Medical Marijuana Research Mishandled According to U.S. Drug Czar

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Marijuana advocates have been saying that the U.S. government is deliberately blocking research on medical marijuana research for many years. Now the community is somewhat vindicated in this accusation as the country’s drug czar has come out saying that research has not been supported. Michael Botticelli, the director of national drug control policy for the Obama administration, recently spoke out on Politico’s “Pulse Check” podcast about marijuana, the “war on drugs”, addiction and reform. Botticelli told Politico, “I do think it’s a somewhat fair criticism that the government hasn’t fully supported research to really investigate what’s the potential therapeutic value.”

An Urgent Need for Drug Policy Reform

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Statistics point to racial prejudice in marijuana-related arrests.

He went on to talk about the connection between drug policy reform and criminal justice reform, stating, “The previous policy and practice of arresting and incarcerating people … doesn’t work.” He discussed how the military style interventions didn’t eradicate any drug issues, it only added to the problems felt by the African-American communities in how they were treated by police officers. In most places where drug use is the same amongst races, the arrests seem to specifically target black and brown communities. “It’s very clear that that sort of focus and policy of the past had a disproportionate impact on people of color,” says Botticelli. He talked about the importance of undoing the damage now with drug policy reform.

Potential Forward Strides in Medical Marijuana Research

Until now all marijuana based research has been conducted at or through the University of Mississippi, which has a very limited amount of strains. No official medical marijuana research was conducted and forward movement was blocked. As of August this year, the DEA has stated that it will begin to allow medical marijuana research to be conducted, so long as a series of conditions and regulations are met. This is a big breakthrough for the marijuana community although the decision was reached after they decided not to reschedule or de-schedule marijuana.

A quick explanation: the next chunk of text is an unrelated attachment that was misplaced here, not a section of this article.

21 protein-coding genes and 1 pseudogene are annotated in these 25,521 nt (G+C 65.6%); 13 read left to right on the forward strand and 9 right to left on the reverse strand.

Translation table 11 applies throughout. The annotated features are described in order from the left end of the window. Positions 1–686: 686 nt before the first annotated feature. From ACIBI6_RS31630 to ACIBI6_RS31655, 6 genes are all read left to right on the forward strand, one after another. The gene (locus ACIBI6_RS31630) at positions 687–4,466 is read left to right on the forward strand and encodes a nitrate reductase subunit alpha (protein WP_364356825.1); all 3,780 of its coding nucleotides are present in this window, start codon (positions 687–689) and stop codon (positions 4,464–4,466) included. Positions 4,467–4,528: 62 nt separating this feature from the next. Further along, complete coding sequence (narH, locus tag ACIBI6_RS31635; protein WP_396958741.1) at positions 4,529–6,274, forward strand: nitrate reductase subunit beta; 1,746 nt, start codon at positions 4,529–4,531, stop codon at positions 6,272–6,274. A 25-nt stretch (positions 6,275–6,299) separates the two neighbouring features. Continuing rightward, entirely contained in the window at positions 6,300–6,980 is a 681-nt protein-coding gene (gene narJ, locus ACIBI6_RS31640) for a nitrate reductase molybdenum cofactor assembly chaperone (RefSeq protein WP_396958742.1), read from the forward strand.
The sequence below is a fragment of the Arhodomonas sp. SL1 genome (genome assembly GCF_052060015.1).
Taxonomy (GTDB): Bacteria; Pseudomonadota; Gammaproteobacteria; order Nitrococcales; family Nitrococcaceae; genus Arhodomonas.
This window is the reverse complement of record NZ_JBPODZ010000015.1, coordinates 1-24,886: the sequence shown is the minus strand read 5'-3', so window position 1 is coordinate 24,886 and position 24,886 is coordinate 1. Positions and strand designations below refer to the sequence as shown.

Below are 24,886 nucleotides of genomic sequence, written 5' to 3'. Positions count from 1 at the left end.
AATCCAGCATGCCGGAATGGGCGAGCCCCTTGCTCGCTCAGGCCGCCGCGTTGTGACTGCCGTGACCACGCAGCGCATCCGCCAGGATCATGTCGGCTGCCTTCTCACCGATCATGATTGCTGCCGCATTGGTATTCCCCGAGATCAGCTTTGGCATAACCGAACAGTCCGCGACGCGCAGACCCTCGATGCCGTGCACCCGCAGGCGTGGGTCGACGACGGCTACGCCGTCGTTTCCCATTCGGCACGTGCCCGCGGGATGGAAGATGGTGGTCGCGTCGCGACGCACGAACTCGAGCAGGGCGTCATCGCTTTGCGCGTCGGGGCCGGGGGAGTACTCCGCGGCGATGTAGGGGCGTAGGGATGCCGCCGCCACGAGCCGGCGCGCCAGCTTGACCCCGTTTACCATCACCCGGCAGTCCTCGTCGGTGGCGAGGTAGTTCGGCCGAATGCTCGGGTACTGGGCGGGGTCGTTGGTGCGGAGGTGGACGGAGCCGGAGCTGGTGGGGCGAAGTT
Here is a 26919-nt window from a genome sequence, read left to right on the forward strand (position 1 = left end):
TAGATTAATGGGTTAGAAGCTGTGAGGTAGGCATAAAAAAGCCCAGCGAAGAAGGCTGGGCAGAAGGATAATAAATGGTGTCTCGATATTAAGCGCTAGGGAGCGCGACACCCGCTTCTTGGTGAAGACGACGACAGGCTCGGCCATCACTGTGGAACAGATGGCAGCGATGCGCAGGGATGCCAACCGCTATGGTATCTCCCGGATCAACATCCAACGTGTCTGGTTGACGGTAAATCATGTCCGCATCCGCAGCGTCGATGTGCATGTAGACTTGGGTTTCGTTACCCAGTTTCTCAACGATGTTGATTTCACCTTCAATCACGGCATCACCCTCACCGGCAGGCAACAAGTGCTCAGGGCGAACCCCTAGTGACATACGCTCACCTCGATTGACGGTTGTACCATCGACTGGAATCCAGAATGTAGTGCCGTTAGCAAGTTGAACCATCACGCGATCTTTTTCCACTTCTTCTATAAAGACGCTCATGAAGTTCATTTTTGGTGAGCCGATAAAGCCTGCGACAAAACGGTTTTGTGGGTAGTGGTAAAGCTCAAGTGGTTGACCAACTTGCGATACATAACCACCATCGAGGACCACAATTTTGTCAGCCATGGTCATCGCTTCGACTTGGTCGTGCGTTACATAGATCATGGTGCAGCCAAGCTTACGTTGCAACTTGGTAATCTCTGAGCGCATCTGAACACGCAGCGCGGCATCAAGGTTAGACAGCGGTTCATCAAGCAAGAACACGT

The Archaic Schedule I Classification

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The maintained federal scheduling does medical cannabis research a disservice.

Currently marijuana is listed as a Schedule I drug, putting it in the most dangerous and high risk drug category. A Schedule I classification also makes marijuana illegal on a federal level, banning any medical marijuana research to take place in any official capacity. The DEA stated that they would use the FDA’s recommendation to decide what to do. A document obtained by ATTN, under the Freedom of Information Act, now indicates that the DEA suggested rescheduling CBD oil due to its medicinal uses. It also seems clear that they believe reform is necessary, and that a change needs to happen in how the government reviews drugs as part of the Controlled Substances Act.

As more and more states continue to legalize both medical and recreational marijuana, the push for more research becomes louder and more prominent. Medical marijuana research would be able to provide the public with correct dosing and strains for different conditions, allowing countless people to be helped. With Botticelli coming out about the issue, at least we can see progress occurring that is likely going to lead to a remedy to the problem, along with the DEA’s decision to also approve research now.

 

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